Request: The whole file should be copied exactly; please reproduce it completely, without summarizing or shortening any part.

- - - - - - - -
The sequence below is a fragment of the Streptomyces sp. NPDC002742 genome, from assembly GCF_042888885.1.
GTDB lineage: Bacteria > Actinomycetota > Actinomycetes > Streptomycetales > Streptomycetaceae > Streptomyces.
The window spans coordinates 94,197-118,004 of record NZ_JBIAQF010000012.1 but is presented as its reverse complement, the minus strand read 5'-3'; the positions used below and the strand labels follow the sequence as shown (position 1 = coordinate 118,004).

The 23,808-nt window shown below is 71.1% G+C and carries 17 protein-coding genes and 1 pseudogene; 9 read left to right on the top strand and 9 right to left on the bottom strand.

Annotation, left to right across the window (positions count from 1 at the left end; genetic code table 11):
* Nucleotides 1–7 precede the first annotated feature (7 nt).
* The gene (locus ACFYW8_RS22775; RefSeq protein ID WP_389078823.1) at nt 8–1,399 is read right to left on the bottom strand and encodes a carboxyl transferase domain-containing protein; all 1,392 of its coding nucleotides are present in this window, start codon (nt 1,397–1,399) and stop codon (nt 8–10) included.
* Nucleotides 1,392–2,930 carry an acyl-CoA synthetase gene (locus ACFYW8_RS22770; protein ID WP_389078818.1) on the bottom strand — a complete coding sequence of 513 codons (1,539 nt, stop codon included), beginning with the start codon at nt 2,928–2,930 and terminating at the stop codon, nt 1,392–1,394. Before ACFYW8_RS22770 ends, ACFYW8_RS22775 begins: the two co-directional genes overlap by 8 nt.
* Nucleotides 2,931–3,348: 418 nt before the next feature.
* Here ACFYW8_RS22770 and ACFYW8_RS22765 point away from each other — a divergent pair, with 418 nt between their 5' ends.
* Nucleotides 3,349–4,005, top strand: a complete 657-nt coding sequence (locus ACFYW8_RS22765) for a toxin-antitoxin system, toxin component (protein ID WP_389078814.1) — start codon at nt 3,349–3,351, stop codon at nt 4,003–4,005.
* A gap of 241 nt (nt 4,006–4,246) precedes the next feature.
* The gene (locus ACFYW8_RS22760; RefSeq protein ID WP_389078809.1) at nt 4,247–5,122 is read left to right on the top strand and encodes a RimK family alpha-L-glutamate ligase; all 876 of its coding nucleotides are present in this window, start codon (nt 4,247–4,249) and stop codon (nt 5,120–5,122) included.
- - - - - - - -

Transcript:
The sequence below is a fragment of the Streptomyces sp. NPDC002742 genome, from assembly GCF_042888885.1.
GTDB lineage: Bacteria > Actinomycetota > Actinomycetes > Streptomycetales > Streptomycetaceae > Streptomyces.
The window spans coordinates 94,197-118,004 of record NZ_JBIAQF010000012.1 but is presented as its reverse complement, the minus strand read 5'-3'; the positions used below and the strand labels follow the sequence as shown (position 1 = coordinate 118,004).

The 23,808-nt window shown below is 71.1% G+C and carries 17 protein-coding genes and 1 pseudogene; 9 read left to right on the top strand and 9 right to left on the bottom strand.

Annotation, left to right across the window (positions count from 1 at the left end; genetic code table 11):
* Nucleotides 1–7 precede the first annotated feature (7 nt).
* The gene (locus ACFYW8_RS22775; RefSeq protein ID WP_389078823.1) at nt 8–1,399 is read right to left on the bottom strand and encodes a carboxyl transferase domain-containing protein; all 1,392 of its coding nucleotides are present in this window, start codon (nt 1,397–1,399) and stop codon (nt 8–10) included.
* Nucleotides 1,392–2,930 carry an acyl-CoA synthetase gene (locus ACFYW8_RS22770; protein ID WP_389078818.1) on the bottom strand — a complete coding sequence of 513 codons (1,539 nt, stop codon included), beginning with the start codon at nt 2,928–2,930 and terminating at the stop codon, nt 1,392–1,394. Before ACFYW8_RS22770 ends, ACFYW8_RS22775 begins: the two co-directional genes overlap by 8 nt.
* Nucleotides 2,931–3,348: 418 nt before the next feature.
* Here ACFYW8_RS22770 and ACFYW8_RS22765 point away from each other — a divergent pair, with 418 nt between their 5' ends.
* Nucleotides 3,349–4,005, top strand: a complete 657-nt coding sequence (locus ACFYW8_RS22765) for a toxin-antitoxin system, toxin component (protein ID WP_389078814.1) — start codon at nt 3,349–3,351, stop codon at nt 4,003–4,005.
* A gap of 241 nt (nt 4,006–4,246) precedes the next feature.
* The gene (locus ACFYW8_RS22760; RefSeq protein ID WP_389078809.1) at nt 4,247–5,122 is read left to right on the top strand and encodes a RimK family alpha-L-glutamate ligase; all 876 of its coding nucleotides are present in this window, start codon (nt 4,247–4,249) and stop codon (nt 5,120–5,122) included.